space efforts. since debates rage as to what globalization means. for much of that time. if globalization is the successor to the cold war paradigm. has influenced the course of space development. must be redefined appropriately. then U. the implications for the future may be both positive and negative. government space activities had fairly well defined roles that were closely associated with the nation’s cold war-era interests.S. From The Societal Impact of Space Flight By Steven Dick and Roger Launius. although its development overlaps the cold war by at least three decades. “The Role of Space Development In Globalization. Although globalization debates primarily address economic. the continuing influence of space development cannot be ignored or viewed in isolation from these issues. in turn. this chapter highlights the role of space development in the emergence of the current era of globalization. and whether the net effect will be good or bad. 2007 [James. particularly those involving exploration and development. globalization.gov/sp4801chapter10. NASA historical contributor. . and briefly discusses how space activities are likely to continue to influence this evolving process. social. where it is headed. this is not a simple task.UMKC SDI 12 (DBS Lab) 37 Growth Core Growth Good – Space Globalization is a driving force of space development Vedda.pdf] /WFI-MB Globalization has been identified as the dominant trend that has replaced the cold war.” Online. U. http://history.S. including the risk of a backlash against space development stemming from anti-globalization movements. and environmental issues.nasa.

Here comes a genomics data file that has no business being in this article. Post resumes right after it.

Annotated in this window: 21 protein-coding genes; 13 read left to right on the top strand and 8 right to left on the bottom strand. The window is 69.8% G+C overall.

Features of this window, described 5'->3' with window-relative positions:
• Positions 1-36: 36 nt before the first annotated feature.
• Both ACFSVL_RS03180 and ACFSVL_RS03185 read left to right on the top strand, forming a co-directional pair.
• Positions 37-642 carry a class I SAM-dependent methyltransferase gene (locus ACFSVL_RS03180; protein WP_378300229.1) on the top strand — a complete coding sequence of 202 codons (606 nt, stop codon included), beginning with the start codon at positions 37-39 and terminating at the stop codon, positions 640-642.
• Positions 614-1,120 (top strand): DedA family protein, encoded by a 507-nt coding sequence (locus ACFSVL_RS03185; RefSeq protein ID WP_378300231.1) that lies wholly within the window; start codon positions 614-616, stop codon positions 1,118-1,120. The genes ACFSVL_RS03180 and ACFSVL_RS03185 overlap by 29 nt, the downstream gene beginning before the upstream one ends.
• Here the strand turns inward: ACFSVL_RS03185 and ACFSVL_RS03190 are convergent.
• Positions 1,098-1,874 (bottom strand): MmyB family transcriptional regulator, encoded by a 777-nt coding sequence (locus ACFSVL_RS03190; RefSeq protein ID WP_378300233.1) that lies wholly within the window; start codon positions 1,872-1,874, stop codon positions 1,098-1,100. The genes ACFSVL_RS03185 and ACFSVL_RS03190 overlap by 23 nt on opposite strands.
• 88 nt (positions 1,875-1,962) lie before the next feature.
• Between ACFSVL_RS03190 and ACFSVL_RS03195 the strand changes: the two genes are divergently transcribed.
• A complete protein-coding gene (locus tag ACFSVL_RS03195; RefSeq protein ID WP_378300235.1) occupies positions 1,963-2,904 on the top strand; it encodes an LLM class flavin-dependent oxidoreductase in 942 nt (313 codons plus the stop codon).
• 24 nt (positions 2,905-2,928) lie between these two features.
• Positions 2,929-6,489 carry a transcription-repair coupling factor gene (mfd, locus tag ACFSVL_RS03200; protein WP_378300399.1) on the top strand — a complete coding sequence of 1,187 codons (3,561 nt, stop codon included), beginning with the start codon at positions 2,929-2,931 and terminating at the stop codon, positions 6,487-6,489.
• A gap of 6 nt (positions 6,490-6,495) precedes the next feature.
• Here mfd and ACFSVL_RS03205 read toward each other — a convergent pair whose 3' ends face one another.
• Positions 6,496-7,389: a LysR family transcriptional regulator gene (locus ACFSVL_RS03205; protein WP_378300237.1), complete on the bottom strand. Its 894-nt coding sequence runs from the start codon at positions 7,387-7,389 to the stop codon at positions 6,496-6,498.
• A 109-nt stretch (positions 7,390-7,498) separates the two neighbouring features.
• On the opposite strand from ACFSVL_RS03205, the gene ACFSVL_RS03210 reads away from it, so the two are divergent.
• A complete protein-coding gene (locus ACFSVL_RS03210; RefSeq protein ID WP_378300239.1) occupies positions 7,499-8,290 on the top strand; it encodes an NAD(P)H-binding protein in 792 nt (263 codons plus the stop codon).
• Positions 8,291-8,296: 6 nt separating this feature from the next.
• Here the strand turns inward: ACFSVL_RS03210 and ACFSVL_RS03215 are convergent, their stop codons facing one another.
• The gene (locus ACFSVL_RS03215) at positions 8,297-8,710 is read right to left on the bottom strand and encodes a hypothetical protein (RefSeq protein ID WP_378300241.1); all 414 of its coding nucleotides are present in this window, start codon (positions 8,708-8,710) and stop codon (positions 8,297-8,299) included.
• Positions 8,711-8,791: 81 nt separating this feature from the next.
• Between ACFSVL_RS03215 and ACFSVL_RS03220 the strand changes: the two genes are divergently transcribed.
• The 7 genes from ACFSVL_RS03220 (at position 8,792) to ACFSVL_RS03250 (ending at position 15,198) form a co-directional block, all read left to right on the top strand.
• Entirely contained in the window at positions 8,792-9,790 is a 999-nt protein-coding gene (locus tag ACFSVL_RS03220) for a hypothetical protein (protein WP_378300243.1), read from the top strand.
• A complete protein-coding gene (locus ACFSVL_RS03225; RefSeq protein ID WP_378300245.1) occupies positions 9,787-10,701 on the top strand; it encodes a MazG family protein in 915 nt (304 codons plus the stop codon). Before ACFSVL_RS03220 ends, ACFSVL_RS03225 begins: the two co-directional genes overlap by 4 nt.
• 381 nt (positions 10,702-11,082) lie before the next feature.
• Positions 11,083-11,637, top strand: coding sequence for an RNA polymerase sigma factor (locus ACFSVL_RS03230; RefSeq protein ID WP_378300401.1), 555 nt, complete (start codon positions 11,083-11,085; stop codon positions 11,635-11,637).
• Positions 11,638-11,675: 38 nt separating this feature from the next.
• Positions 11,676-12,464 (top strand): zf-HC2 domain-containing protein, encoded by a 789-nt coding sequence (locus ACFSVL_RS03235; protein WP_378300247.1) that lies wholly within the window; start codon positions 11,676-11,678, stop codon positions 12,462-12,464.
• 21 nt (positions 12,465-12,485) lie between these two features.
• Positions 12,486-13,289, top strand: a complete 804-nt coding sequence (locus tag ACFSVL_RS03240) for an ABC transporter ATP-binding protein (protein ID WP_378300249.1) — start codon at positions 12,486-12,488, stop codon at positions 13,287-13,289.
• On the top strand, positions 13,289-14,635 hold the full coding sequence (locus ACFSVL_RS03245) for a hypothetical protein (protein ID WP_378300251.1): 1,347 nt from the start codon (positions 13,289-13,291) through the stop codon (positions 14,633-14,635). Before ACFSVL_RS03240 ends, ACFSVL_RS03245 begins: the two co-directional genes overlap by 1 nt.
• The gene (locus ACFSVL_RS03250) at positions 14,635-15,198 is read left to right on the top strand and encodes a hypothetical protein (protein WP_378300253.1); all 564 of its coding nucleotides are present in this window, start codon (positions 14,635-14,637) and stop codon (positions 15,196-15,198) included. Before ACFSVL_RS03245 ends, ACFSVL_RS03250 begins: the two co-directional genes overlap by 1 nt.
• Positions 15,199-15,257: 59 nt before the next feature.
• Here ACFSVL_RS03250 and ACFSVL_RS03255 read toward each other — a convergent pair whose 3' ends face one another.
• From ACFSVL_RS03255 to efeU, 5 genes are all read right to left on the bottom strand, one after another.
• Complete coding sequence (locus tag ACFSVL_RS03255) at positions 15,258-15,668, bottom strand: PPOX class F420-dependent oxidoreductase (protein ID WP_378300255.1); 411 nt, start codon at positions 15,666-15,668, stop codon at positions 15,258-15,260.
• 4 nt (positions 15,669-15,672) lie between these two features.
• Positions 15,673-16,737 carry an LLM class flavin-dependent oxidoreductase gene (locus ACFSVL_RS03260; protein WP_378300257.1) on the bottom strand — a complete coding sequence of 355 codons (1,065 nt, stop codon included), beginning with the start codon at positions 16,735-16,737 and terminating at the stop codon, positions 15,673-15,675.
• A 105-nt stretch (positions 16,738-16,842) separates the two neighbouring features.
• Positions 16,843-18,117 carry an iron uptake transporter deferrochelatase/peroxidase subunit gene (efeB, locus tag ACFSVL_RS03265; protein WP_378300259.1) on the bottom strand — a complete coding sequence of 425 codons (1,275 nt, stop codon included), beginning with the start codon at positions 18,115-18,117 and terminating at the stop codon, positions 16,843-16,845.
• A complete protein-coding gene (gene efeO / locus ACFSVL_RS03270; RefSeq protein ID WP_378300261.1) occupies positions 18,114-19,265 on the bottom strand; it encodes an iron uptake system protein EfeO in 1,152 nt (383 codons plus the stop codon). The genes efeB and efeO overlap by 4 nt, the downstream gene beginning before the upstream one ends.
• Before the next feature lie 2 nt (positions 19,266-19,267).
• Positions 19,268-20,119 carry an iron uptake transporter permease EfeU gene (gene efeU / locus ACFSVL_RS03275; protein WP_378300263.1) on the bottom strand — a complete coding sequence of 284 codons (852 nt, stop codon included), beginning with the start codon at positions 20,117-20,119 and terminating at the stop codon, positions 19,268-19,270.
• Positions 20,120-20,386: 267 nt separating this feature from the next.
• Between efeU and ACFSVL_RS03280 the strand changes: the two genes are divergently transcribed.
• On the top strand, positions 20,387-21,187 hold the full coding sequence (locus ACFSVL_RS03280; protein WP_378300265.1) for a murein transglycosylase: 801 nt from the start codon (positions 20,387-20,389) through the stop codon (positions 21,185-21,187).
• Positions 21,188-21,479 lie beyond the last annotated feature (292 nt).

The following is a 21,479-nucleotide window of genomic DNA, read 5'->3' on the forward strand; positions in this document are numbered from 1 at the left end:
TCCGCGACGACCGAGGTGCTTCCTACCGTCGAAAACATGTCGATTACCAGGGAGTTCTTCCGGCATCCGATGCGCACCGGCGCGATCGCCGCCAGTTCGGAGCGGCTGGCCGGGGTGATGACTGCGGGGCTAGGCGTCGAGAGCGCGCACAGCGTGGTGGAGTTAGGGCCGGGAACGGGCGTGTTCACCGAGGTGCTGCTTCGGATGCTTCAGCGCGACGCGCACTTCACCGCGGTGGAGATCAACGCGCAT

instead it will be the profit motif driving any organization in a capitalist society. probably linked to a corporate network and the internet. I can see at least 100 people signing up for it. But. By the 1990s. By the 1960s. the expectation was that every desktop would have its own computer. The force behind this. ü near-instantaneous. Profit motive from capitalism is key to space development and travel Kalinchenko. Even if one trip were to cost $1 million. Online. Today we already have a number of firms like SpaceX that are close to developing a ship capable of carrying a person to space. it eventually became affordable to a broad swath of society. though. and information in the latter half of the twentieth century included the following: ü Jet air transport for passengers and cargo multiplied the speed of long-distance travel.wordpress. and refrigeration allows perishable products to make their way around the world. ü Supertankers and container ships have dramatically reduced the cost of transporting cargo across the oceans.gov/sp4801chapter10.at the same time that so-called microcomputers were maturing. effectively shrinking travel times from days to hours. “The Role of Space Development In Globalization. ü Space making its contribution to globalization in technology in its various forms started the 1960s. MA in Information Science and Concentration Economics and Univ. In the future. though.nasa.com/2012/03/31/capitalism-as-a-driver-of-space-exploration/] /WFI-MB While moon colonies are a fairly distant goal. From The Societal Impact of Space Flight By Steven Dick and Roger Launius.UMKC SDI 12 (DBS Lab) 38 Growth Core Growth Good – Space Economic growth fosters government private partnerships that are key to space development and technology—1960’s prove Vedda. I bet there are going to be a lot of takers (I know I would buy a trip to space if I was a multi-millionaire). however. I think that more casual space travel could become feasible within next decade. . were unimaginable—in the prior era of globalization.telephones became ubiquitous and continents were connected by undersea cables. the fax machine became popular in the mid. 2007 [James. will not be Newt’s administration controlling the White House (hopefully). that I have absolutely no idea how much a space flight would cost to a firm like SpaceX).pdf] /WFI-MB The output of this government partnership with science was the eventual widespread availability of technologies that could only be dreamed of—or in some cases. So my point is that markets can soon become a better tool for space exploration than government funding. 2012 *Dmitry.” Online. SpaceX was mostly funded by the ambitious entrepreneur Elon Musk. goods. I can see space exploration can take a similar evolutionary path as Internet once did where the government provided initial research and development which allowed the private sector to see the market potential of the invention and develop it further . for example. of Michigan. a founder of PayPal. while the ambition started this endeavor. whose passion for space exploration drove him to invest millions of dollars in the firm. http://history. technologies that allowed more rapid movement of people.1980s.” 3-31-2012. the eventual goal of the firm is to be profitable in the long run. The profits from these trips can be invested back into R&D which will make the flights more affordable to the broader public. Once the company is capable of sending a man to space. Musk is planning on selling trips to space to those who can afford it. high-bandwidth communications have evolved so far beyond the telegraph and radio of our great-grandfathers’ day that the benefits are beyond our ability to quantify. http://dmitrykalinchenko. NASA historical contributor. “Capitalism as a driver of space exploration. equally important. It is important to understand that governments played a major role in this by doing the fundamental research that firms like Space X were able to take an advantage of. which would rake in considerable revenue (I have to admit. While the price of these kinds of trips is likely to be very expensive initially.